Almost exactly 2 years after the sinking of the Sewol Ferry off the coast of Donggeochado Island, South Korea, the Film Committee screened Diving Bell: The Truth Shall not Sink with Sewol, the first documentary completed in the aftermath of the disaster. Although we generally host sneak previews of brand-new films only, showing them just before their theatrical releases, there are a number of mitigating circumstances that have kept this 2014 film at the top of the headlines.
Chief among them is the unresolved nature of the Korean tragedy: Since the overloaded ferry capsized and took down 304 passengers — mostly high school students — with it, there has been no real closure. The South Korean government has been roundly criticized for its ineffectual disaster response and attempts to downplay culpability; the media has been blamed for toeing the government line; the ferry operator, captain and crew, who abandoned ship, have been charged with criminal behavior.
But of equal newsworthiness is the position of Diving Bell in a still-unfolding battle for freedom of speech and the future of the Busan International Film Festival (BIFF). When the film’s title was included in the BIFF 2014 lineup, pressure was immediately applied by the Busan City Council to withdraw it. BIFF Director Yong-kwan Lee rightly rejected the government’s interference, inviting demands for his resignation. Asian film authority Tony Rayns termed it “a textbook example of an attack on free speech and an impulse to silence opposing voices.”
Lee stood firm, the film was screened as planned in October 2014, and the national government immediately slashed its subsidies to the festival, which is considered to be Asia’s largest and most vital. The Busan City Council then stepped up pressure. Throughout 2015, thousands of supporters around the globe signed petitions and sent messages of solidarity for Lee and BIFF. Ignoring the international outrage, Busan Mayor Byung-soo Suh allowed the festival director’s contract to expire in February 2016. Korean filmmakers soon announced they would boycott BIFF 2016 if city authorities do not allow it to operate freely. Five other Korean film festivals also publicly admitted that they had also had problems with government interference.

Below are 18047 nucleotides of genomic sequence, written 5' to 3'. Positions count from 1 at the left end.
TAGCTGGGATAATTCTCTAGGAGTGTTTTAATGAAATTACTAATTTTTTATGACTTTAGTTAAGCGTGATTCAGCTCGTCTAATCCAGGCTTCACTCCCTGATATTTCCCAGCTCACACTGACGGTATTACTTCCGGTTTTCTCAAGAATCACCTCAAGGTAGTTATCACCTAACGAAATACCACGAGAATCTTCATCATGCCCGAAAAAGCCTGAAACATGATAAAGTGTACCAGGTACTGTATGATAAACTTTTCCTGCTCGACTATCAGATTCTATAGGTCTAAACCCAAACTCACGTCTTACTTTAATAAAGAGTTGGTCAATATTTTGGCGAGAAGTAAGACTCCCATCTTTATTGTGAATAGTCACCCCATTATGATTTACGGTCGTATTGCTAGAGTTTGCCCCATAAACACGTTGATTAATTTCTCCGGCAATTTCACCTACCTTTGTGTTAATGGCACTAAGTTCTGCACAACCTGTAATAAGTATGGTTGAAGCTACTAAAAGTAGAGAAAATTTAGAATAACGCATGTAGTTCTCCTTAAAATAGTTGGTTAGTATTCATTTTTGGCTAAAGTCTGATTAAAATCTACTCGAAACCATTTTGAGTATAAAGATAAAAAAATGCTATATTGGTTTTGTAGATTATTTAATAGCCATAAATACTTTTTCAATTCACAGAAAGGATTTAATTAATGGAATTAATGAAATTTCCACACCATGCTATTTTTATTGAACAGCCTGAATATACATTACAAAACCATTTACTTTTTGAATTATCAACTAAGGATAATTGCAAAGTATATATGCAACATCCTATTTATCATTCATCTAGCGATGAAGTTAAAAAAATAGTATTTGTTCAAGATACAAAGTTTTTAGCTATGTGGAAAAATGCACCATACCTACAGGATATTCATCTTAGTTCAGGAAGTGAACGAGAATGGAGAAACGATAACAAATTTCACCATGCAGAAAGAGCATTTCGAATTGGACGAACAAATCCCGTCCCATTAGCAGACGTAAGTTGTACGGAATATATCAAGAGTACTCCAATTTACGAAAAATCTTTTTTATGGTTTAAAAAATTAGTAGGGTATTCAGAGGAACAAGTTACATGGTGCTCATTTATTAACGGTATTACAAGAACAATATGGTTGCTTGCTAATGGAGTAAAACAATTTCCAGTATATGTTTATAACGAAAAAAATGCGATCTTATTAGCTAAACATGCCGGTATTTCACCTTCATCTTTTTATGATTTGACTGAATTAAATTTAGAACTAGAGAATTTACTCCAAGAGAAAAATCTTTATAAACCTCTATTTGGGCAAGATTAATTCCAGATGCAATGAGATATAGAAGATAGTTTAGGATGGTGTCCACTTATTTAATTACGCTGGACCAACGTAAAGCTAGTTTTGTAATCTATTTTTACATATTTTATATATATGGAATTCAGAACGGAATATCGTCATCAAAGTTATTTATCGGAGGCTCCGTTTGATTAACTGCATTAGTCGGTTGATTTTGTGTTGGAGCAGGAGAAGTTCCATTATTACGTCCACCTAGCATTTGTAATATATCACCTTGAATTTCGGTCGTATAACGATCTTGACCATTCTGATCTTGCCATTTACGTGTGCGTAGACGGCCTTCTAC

Finally, just two days before the FCCJ screening of Diving Bell, an association of Korea’s top film bodies announced they would encourage all members to boycott BIFF 2016, reducing even further its chances of being held as normal.
Ahn, has a long relationship with Japan, and made all his remarks in fluent Japanese.
Making the timing of FCCJ’s screening seem even more prescient, on April 19, Reporters Without Borders announced its 2016 Freedom of the Press rankings, and warned of “a new era of propaganda.” To no one’s surprise, South Korea had tumbled 10 places, down to #70. But of greater impact was this: Japan’s ranking plummeted 11 places, putting it even lower than South Korea, at #72.
Clearly, Diving Bell is now in the unenviable position of being the Korean bellwether of that most insidious journalistic trend, press “self- censorship,” as well as the issue of film festival censorship, either from within or without.
As one FCCJ member reminded the audience, just weeks ago, the Tribeca Film Festival in New York was forced to pull the film Vaxxed: From Cover-Up to Catastrophe, due to a public outcry over its “discredited” claims that MMR vaccines cause autism. Festival head Robert De Niro, the father of an autistic son, criticized the uproar that forced the film from the lineup.
Hwang describes the film's reception on its limited theatrical release in Korea. ©Koichi Mori
As for the city’s pressure to withdraw Diving Bell from the BIFF 2014 lineup, director Hae-ryong Ahn said he came to realize “It was not really the content of the film itself that was a problem. The issue was not the safety of the people of Korea but the safety of the government, and that’s what motivated the effort to quash the film.” But he also admitted feeling that “I was the cause of the problems that the festival is facing now, and I feel responsible for that.”